Your task is to generate a nonsense word that is reasonably pronounceable with the specified number of 'syllables'. Each time the program is run possibly results in a different nonsense word.
A pronounceable word is made up of syllables, which are in turn made up of a vowel group that is possibly sandwiched between two consonant groups. Not all sounds are pronounceable in all positions, and since this depends on the language, we'll use patterns understandable to English speakers
Starting consonant groups:
b c d f g h j k l m n p r s t v w y z bl br ch cl cr dr fl fr gh gl gn gr kn ph pl pr qu sc sh sk sl sm sn sp st th tr wh wr sch scr shm shr squ str thr
a e i o u ae ai ao au ea ee ei eu ia ie io oa oe oi oo ou ue ui
Ending Consonant groups:
b c d f g l m n p r s t x z bt ch ck ct ft gh gn lb ld lf lk ll lm ln lp lt mb mn mp nk ng nt ph pt rb rc rd rf rg rk rl rm rn rp rt rv rz sh sk sp ss st zz lch lsh lth rch rsh rst rth sch tch
Both starting and ending consonant groups are optional in general, however you cannot place a syllable ending with a vowel immediately before one starting with a vowel.
In the interest of simplicity, certain English words can't actually be generated this way, such as vacuum, xylophone, mnemonic, pterodactyl, beautiful, blah, they, wow, and most plurals.
Possible syllable patterns using this key:
(SC) = starting consonant; (V) = vowel group; (EC) = ending consonant
For one syllable:
With two syllables:
... and so on
Input: an integer for the number of syllables to generate
Output: a (probably) nonsense word that many syllables long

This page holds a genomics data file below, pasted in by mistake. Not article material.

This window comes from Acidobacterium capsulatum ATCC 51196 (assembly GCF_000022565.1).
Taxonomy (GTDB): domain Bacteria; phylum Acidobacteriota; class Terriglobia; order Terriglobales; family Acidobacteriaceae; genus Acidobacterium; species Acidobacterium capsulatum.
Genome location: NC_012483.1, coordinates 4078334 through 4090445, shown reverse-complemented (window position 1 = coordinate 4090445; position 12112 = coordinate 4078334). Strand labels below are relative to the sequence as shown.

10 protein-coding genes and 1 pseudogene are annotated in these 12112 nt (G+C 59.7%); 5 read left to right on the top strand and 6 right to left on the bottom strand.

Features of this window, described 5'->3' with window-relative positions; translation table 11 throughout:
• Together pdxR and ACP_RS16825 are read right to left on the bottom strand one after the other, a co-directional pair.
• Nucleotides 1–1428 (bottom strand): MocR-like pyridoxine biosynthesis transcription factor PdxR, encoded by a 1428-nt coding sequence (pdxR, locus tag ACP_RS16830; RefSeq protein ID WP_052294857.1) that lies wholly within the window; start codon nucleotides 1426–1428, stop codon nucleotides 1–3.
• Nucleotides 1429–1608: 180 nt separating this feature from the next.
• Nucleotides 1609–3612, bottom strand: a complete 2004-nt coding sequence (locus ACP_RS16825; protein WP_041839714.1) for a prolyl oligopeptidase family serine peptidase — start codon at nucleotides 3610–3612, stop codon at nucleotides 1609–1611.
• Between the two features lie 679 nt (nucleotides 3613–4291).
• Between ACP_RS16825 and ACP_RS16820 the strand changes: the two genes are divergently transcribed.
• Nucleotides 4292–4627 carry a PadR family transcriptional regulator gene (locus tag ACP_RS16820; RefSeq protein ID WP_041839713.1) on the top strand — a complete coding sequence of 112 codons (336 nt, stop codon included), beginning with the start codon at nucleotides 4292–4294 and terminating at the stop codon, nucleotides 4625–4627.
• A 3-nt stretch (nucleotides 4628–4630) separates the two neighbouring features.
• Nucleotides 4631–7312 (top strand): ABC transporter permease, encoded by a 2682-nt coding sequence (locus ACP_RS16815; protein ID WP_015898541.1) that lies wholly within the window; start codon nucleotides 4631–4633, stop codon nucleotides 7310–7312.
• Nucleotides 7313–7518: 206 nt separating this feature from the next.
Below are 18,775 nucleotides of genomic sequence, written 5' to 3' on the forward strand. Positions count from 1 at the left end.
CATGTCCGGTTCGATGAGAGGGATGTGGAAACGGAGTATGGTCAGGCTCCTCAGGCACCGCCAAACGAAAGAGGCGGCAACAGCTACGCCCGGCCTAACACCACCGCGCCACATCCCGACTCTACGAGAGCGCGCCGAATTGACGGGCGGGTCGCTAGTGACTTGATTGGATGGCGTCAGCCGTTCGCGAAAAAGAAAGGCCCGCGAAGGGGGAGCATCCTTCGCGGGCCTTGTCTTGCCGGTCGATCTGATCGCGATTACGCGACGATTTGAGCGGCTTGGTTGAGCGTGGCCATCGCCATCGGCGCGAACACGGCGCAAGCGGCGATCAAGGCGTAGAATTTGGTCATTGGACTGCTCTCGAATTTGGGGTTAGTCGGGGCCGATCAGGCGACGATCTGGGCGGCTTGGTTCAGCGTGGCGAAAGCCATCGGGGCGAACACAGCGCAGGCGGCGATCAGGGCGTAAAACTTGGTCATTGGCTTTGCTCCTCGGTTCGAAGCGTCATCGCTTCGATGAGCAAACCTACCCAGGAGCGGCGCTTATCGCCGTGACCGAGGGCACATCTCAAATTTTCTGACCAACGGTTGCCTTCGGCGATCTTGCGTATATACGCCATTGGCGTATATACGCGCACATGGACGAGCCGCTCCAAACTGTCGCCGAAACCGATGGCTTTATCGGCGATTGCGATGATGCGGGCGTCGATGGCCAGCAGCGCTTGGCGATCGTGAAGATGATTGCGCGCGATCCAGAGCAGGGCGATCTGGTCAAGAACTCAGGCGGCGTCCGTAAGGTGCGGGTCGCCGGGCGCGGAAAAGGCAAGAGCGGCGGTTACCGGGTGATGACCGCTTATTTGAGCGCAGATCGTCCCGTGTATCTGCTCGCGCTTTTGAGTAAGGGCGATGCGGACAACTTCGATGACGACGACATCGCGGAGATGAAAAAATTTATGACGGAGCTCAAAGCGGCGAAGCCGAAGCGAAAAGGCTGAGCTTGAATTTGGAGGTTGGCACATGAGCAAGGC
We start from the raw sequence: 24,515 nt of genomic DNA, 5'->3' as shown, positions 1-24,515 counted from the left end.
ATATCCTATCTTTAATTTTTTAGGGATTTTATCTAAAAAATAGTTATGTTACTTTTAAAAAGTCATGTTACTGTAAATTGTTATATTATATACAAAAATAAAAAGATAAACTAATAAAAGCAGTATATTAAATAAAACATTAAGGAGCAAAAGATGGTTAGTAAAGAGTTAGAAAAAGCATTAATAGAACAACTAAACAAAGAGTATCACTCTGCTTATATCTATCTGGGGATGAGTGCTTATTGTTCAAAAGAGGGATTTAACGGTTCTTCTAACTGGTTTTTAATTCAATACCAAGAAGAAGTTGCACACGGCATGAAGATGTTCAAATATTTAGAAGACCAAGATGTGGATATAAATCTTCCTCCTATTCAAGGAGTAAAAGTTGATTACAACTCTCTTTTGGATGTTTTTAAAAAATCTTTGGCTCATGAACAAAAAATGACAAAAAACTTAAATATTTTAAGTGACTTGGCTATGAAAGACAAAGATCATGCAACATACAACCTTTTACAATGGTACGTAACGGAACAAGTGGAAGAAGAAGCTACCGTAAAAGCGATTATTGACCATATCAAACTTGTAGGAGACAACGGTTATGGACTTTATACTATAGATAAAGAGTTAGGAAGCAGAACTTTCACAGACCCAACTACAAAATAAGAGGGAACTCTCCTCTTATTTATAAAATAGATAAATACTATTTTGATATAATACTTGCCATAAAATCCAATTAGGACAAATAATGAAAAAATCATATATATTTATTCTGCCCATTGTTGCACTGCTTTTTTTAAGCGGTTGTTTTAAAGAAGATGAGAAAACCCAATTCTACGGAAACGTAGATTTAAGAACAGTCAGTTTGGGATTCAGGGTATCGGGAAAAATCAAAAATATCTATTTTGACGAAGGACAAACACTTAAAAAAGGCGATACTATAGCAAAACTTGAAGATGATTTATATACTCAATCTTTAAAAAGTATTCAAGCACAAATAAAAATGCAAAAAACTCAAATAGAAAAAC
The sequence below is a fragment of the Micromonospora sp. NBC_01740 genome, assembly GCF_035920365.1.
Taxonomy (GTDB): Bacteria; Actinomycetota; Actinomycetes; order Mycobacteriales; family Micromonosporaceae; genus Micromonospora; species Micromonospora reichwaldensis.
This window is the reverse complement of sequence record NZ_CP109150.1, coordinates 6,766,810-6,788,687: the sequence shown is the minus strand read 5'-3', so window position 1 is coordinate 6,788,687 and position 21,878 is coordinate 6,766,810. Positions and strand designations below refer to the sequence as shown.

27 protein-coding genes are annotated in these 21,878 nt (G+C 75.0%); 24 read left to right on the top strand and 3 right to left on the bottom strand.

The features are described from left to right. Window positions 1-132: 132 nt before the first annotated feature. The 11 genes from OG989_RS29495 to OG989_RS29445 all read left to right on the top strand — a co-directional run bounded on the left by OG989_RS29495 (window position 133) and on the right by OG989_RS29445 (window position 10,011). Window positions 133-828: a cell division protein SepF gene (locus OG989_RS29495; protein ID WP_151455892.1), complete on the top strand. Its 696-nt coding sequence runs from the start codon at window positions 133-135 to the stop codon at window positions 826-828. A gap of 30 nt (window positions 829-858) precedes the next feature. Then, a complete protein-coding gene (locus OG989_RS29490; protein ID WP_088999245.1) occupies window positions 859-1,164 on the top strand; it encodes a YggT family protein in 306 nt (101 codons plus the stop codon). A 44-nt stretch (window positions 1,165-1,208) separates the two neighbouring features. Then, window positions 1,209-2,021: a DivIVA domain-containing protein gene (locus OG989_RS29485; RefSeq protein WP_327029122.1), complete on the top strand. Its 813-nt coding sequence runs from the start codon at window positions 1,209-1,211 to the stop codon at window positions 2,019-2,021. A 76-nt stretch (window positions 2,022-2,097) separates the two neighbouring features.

- Some form of (psuedo)randomness is required. All combinations of syllables should be (theoretically) possible to generate, though the distribution does not have to be uniform.
- You may assume that your generator is aperiodic, so it doesn't have to be mathematically possible to generate every possible word (It might not have a long enough period in reality) and you don't need to provide any sort of proof that your generator can, in fact, produce every possible word.
- Your generator must actually be able to produce at least 255 distinct values, so you can't just return 4 every time the generator is called.
- What's ultimately important is that you somehow include all the above letter groups in your code, that each letter group has a nonzero probability of being picked, and each syllable pattern has a nonzero probability of occurring (if provided with true randomness).
- You must support up to 16 syllable words
- In addition to the rules on combining syllables, the output word must not have:
- 3 consecutive vowels (
u; this can happen for
- 3 consecutive matching consonants
- 3 consecutive vowels (
Note that this is distinct from Generate a pronounceable word for a few reasons:
- Variable number of syllables specified by input rather than a strict 10-letter requirement.
- This challenge adds non-exhaustive letter groups that must be (cleverly) encoded and allows for more variants of syllables, so code can't just be copied from the other challenge
- Squirdshlicker. Need I say more?
I also forgot to dupe check, but it turns out this brings enough new to the table that it doesn't matter. After all, there are hundreds of quine variant challenges.